NuVasive competitors Alphatec Spine and Globus Medical also recently announced strategic manufacturing initiatives. 
 
 
*100 bps = 1%
We realize that basis point (bps) is rarely found in our reporting. Analysts use it as a more stable number to demonstrate percentage growth/decline, and here we found the context to be appropriate.

 

November 30, 2015 | Trauma Market Trends Focus on New Solutions, Shifts in Care Delivery
Trends in the trauma market, the third largest segment in the orthopaedic industry, center on new technologies and treatment methods such as minimally invasive techniques and the use of orthobiologics. Advancements in product offerings aside, shifts in the healthcare delivery system, characterized by changes in decision-making power at healthcare facilities and the growing popularity of outpatient care, also impact this segment. 
 
To take a closer look at these trends, ORTHOWORLD asked several device manufacturers: What trends do you see in the trauma market?
 
Manny Avila, President & CEO, IlluminOss: What I hear from surgeons and what we’re trying to fulfill is the need to be more minimally invasive with procedures for patients, and find a way to minimize the additional time that patients are spending in the hospital after surgery. They [surgeons] talk about wanting new materials and innovation to support that. They’re always looking at decreasing the cost of technology and improving patient outcomes.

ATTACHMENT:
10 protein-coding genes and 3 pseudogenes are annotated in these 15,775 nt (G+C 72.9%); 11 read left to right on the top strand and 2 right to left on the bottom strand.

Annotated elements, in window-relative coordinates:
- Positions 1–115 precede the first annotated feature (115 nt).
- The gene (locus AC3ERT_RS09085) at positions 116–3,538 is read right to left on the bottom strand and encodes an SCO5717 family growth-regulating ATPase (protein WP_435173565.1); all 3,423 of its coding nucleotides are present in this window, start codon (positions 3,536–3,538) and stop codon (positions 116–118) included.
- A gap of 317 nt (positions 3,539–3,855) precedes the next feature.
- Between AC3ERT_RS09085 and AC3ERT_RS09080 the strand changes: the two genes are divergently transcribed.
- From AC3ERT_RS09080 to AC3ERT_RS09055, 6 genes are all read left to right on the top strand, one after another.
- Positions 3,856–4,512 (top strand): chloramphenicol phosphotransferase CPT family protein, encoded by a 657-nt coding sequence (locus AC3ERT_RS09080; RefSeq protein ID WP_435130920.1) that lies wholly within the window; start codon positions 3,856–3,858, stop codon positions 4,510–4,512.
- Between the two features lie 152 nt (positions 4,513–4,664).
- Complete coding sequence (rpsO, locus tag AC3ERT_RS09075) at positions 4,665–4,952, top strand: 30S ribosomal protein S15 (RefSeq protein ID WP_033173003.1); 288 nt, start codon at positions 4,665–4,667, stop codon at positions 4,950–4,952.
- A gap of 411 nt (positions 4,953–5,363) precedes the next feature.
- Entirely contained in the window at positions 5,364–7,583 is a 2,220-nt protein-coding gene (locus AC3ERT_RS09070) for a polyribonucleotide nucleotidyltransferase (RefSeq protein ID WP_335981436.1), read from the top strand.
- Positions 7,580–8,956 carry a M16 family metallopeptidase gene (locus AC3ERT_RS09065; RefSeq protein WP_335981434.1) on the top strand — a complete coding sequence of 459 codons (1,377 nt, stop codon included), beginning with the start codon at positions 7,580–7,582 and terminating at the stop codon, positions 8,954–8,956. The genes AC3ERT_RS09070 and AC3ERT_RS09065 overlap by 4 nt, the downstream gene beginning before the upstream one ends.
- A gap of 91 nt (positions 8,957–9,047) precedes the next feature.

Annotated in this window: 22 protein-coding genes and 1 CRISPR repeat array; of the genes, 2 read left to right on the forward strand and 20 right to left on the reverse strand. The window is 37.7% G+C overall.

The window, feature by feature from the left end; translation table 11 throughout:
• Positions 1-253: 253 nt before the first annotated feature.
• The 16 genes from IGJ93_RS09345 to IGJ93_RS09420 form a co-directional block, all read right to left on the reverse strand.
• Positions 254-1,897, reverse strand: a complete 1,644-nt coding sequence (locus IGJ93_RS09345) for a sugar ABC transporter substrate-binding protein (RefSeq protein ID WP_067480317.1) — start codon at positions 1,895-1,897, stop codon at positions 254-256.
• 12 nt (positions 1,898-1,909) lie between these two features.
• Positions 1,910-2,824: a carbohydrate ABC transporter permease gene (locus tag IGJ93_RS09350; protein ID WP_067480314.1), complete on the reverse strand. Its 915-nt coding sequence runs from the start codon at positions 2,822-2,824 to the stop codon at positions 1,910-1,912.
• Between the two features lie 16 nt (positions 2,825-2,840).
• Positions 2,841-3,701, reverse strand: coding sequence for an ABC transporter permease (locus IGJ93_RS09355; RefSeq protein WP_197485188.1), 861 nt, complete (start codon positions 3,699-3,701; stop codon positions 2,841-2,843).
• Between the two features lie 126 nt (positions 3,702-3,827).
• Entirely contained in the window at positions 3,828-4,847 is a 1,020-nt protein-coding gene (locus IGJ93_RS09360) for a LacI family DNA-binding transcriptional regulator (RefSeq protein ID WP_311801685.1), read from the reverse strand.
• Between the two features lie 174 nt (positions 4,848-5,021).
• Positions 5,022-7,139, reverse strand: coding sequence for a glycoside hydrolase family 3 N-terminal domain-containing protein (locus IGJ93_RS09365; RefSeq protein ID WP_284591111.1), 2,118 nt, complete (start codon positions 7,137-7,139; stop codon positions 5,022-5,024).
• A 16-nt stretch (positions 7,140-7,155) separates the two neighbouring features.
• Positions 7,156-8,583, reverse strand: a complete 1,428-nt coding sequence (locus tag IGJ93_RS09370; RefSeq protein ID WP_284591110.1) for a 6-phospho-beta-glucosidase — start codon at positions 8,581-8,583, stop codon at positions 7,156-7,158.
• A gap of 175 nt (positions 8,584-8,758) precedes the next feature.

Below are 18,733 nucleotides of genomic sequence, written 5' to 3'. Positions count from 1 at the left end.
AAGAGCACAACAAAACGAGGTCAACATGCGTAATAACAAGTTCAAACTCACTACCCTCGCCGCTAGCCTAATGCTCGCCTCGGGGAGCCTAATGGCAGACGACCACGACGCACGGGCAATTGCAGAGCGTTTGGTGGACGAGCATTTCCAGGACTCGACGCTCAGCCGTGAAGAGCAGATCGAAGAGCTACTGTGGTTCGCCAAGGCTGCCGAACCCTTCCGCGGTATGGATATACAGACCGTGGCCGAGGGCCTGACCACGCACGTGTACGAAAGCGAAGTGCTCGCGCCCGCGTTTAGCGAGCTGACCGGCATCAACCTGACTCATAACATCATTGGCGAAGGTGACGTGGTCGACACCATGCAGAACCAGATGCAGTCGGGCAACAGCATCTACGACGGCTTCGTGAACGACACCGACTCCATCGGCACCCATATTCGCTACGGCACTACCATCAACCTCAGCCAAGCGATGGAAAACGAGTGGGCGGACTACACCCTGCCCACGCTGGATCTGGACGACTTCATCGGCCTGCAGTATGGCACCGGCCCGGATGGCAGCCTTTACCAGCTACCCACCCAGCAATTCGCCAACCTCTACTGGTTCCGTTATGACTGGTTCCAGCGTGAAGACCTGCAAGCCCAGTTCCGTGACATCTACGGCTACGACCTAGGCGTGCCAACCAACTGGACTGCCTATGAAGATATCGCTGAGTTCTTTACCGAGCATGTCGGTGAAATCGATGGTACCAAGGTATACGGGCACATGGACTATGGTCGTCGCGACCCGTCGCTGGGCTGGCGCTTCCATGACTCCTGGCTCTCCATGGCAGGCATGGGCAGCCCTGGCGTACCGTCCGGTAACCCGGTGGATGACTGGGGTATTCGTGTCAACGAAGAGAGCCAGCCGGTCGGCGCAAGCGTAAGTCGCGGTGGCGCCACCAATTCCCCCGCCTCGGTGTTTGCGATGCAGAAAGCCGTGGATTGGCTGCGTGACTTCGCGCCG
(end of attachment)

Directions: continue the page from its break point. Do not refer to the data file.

Eric J. Dickson, Global Director of Business Development, Extremities, Tyber Medical: We continue to see advancement in anatomical implants (3D manufacturing) that can really -- in high-energy trauma – put the patient back to their exact anatomical figure for alignment. I see several companies coming out with more radiolucent and expanding implants, and distal targeting systems for nails – everybody’s trying to perfect that, to advance in the ease of use and care for the patient and the surgeon. I don’t believe I’ve seen robotics as of yet, but I think that will be coming in the future, like nailing systems. 
 
EJ Duffy, Founder & CEO, Impact Medical: One of the biggest trends right now is that insurance companies are moving to bundled reimbursements. This changing marketplace is helping to assist doctors/hospitals and surgery centers to hold their vendors and suppliers more economically accountable, ultimately benefiting the patients and their co-pays. This supersedes all the other reimbursement trends that we are seeing at this time. 
 
Another large trend that we are witnessing is the number of surgeries performed at ASCs. Doctors are moving away from hospitals because of the reduction in annual patient reimbursement. Doctors have to perform more surgeries at an ASC to keep existing profit margins. Ten years ago, you would never have heard of having a total joint replacement or spinal procedure at a surgery center.